The Cure Biography
The Cure, one of the most popular and acclaimed Pop-Rock band of the last two decades, was formed in 1976 in Crawley, ENGLAND, as The Easy Cure by the 17-years-old frontman singer+guitarist Robert Smith, with schoolmates bassist Michael Dempsey, guitarist Porl Thompson and drummer Laurence 'Lol' Tolhurst.
They began writing their own songs and recording a demo featuring "Killing
An Arab" and "10:15 Saturday Night".
In early 1978 Thompson had left the group, which renamed itself The Cure, in December the three-piece issued their first official debut record, "Killing An Arab" and the group's debut full-length album, "Three Imaginary Boys", was released in May of 1979, it entered the top 50 of The U.K. Albums chart; followed, that same year, two singles, "Boys Don't Cry" and "Jumping Someone Else's Train", during 1980 "Boys Don't Cry" was a minor success in the States, the album "Three Imaginary Boys" was reworked and renamed "Boys Don't Cry", around the same time Dempsey was replaced by Simon Gallup on bass and keyboardist Matthieu Hartley joined the group.
"Seventeen Seconds", which arrived in the spring of 1980, became a top 20 hit in The U.K. Albums chart, its single, "Forest", was a modest commercial success in the States and in their homeland.
After the first U.S. and Australian tours the band released 1981's "Faith" which gained the same notoriety of its predecessor.
The follow-up, "Pornography", was issued in May of 1982, it ranked in the top 10 of The U.K. Albums chart; after this, a period of instability in the line-up followed, Hartley left the band and Gallup was fired; Smith and Tolhurst continued releasing three top 20 U.K. Electro-Pop hit singles: "Let's Go To Bed", "The Walk" and "The Love Cats".
In 1984 Robert Smith released a bizarre album titled "The Top", on which he played all of the instruments except for drums.
The next year, The Cure, completely revitalized, returned with Robert Smith on vocals+guitar, Porl Thompson on guitar, Lol Tolhurst on keyboards, Simon Gallup on bass and Boris Williams on drums; they recorded "The Head On The Door", their breakthrough commercial LP which crashed into the top 10 in U.K. chart and broke The Billboard Top 200 reaching the #59 spot, the single "In Between Days" has cracked The Billboard Hot 100 and entered the top 20 on The National U.K. Singles chart, another single cut, "Close To Me", scored similar commercial success.
In 1986 was released the retrospective compilation "Standing On The Beach: The Singles", which went gold in the States and reached the #4 in British chart.
In 1987, The Cure issued an ambitious double-album entitled "Kiss Me, Kiss Me, Kiss Me", it peaked at #35 on Billboard's Top 200 chart and saw a marked increase in sales in Europe thanks to the singles "Why Can't I Be You?", "Catch", "Hot Hot Hot!!!" and "Just Like Heaven".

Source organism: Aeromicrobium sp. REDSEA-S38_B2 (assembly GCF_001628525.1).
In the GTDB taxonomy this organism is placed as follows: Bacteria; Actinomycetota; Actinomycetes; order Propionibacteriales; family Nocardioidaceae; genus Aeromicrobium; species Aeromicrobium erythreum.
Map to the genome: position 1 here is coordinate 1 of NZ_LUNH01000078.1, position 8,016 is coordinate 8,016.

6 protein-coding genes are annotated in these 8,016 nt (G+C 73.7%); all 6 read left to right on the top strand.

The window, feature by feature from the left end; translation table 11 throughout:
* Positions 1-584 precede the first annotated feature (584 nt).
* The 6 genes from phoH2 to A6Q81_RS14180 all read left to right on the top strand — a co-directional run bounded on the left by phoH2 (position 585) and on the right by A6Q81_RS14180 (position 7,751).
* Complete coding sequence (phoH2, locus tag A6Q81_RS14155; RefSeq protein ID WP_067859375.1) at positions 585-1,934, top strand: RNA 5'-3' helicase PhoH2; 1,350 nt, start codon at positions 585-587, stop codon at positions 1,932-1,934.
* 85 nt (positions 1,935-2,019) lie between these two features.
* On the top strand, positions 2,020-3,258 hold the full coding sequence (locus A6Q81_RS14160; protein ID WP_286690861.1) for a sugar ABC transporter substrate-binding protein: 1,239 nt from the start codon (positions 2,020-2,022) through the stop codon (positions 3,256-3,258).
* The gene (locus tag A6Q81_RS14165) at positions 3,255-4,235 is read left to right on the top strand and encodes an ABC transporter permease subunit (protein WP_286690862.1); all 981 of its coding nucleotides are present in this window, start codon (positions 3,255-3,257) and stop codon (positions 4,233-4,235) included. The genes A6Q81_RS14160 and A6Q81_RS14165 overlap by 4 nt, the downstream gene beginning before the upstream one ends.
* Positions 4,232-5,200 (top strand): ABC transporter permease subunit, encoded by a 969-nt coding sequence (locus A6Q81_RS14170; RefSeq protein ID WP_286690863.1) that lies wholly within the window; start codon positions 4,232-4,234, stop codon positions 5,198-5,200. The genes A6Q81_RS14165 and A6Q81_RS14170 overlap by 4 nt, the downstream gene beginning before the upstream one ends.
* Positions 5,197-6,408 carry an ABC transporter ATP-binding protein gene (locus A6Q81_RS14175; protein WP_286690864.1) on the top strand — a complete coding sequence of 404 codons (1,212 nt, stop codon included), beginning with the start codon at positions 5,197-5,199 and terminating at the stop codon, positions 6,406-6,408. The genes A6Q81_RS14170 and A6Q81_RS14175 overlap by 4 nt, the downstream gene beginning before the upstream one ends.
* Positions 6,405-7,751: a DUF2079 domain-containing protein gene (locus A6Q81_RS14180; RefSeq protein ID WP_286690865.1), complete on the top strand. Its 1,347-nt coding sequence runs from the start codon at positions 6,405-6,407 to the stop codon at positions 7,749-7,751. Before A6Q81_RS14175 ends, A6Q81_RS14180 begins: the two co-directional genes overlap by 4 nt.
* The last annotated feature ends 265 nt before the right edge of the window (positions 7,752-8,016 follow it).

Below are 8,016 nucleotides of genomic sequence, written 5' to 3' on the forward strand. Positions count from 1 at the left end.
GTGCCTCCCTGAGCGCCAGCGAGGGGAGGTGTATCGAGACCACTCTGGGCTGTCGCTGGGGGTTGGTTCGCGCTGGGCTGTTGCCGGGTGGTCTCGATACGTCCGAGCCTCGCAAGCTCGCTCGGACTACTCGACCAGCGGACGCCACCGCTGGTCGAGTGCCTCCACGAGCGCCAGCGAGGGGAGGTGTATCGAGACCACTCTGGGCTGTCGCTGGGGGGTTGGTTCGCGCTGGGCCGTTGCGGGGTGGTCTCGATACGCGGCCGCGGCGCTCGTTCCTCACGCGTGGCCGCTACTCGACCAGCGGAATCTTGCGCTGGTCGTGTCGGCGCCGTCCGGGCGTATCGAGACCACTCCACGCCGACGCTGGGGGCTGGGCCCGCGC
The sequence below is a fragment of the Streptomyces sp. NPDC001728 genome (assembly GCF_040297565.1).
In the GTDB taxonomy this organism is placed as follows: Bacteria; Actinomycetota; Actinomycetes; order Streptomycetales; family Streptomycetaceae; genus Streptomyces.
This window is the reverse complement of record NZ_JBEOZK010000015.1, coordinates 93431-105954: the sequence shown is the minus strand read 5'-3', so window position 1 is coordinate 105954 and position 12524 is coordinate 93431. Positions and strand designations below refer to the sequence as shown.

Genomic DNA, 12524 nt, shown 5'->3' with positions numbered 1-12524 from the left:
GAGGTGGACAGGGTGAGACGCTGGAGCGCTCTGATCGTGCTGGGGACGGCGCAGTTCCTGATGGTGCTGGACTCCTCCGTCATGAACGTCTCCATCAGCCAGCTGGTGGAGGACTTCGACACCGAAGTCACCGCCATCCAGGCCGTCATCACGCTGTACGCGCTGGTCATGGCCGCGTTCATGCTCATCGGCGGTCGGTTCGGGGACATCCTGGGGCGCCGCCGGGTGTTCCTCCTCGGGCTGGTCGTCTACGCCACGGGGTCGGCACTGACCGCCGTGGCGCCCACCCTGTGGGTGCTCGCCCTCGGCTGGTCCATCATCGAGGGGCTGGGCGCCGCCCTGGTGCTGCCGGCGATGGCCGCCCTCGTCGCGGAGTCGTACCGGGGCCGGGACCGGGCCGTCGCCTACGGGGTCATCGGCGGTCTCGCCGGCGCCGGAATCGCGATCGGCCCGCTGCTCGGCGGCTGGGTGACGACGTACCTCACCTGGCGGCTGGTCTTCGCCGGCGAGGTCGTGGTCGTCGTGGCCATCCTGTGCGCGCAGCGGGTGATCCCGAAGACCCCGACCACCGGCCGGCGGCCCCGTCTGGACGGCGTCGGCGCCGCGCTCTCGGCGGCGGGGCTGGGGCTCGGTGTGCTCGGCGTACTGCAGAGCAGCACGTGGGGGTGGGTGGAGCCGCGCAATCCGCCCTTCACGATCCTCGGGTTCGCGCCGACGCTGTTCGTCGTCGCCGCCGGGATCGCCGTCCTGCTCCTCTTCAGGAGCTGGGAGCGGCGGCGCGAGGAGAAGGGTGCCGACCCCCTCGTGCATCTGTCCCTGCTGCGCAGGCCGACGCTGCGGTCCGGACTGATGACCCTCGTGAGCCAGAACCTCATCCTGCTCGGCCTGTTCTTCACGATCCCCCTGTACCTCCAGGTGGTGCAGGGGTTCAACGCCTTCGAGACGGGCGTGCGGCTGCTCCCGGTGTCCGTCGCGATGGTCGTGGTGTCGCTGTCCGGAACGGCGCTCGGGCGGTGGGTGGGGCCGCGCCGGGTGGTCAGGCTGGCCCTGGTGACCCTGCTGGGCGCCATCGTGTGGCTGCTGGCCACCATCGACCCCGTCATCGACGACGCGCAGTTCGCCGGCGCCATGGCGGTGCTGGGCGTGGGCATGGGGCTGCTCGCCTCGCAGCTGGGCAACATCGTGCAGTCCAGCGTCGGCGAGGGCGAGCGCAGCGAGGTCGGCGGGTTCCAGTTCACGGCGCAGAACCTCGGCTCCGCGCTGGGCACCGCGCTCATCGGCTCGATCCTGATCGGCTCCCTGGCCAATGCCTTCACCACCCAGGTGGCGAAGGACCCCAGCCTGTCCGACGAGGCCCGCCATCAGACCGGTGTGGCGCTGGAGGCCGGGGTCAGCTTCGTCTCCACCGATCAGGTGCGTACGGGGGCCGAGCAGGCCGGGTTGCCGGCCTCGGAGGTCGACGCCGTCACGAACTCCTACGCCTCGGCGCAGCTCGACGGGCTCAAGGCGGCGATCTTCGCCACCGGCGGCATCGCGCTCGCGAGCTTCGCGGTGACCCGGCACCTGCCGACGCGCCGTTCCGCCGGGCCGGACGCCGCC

Two years later the band returned with their eighth album, around this time Roger O'Donnell replaced Tolhurst, on keyboards; "Disintegration" hit #3 in U.K. Albums chart and reached the #12 on The Billboard 200 chart spawning their biggest U.K. hit single to date, "Lullaby", plus "Lovesong" which rose to #2 on both The Billboard Hot 100 and Modern Rock Tracks charts, "Fascination Street" topped The Modern Rock chart and "Pictures Of You" ranked in the top 20 in the same chart.
When the group returned to England, after the 1989's world tour named The Prayer Tour, O'Donnell left and was replaced by Perry Bamonte; The Cure recorded a new single, "Never Enough", for the 1990 remix compilation, "Mixed Up", the set debuted at #14 The Billboard 200 chart; the single took off peaking at #1 on Modern Rock chart.
Two years later the band issued "Wish" which was hailed as The Cure's best work to date, in a few weeks went to #1 on Official U.K. Albums chart, later peaked at #2 on Billboard's Top 200 and generated two Modern Rock Tracks chart topper, "High" and the transatlantic multi-platinum smash "Friday I'm In Love" plus "A Letter To Elise" which hit #2 spot in the same chart.
Porl Thompson left the band in 1993, the keysman Roger O'Donnell re-joined and Bamonte switched on guitar, subsequently Williams split in 1995 and the group entered the studio with the new drummer Jason Cooper working on "Wild Mood Swings", this album has never failed to reach the top 20 in U.S. chart spawning another two Modern Rock Tracks top 20 hits: "Mint Car" and "The 13th".
The next year saw the release of "Galore", the second singles retrospective featured the new song "Wrong Number", the track climbed into the top 10 of The Modern Rock chart.
The band resurfaced with an album of new material in early 2000, "Bloodflowers" peaked at #16 in U.S. Top 200 chart and its main single, "Maybe Someday", ranked in the top 10 of Billboard's Modern Rock chart.
In late 2001, they released, "Greatest Hits", featuring 16 of their most popular singles of their entire career plus two new songs including the hit "Cut Here".
In mid-2004 The Cure returned in action with the release of the eponymous 13th album, the first on Geffen Records, it climbed into the top 10 of The Billboard Top 200 chart.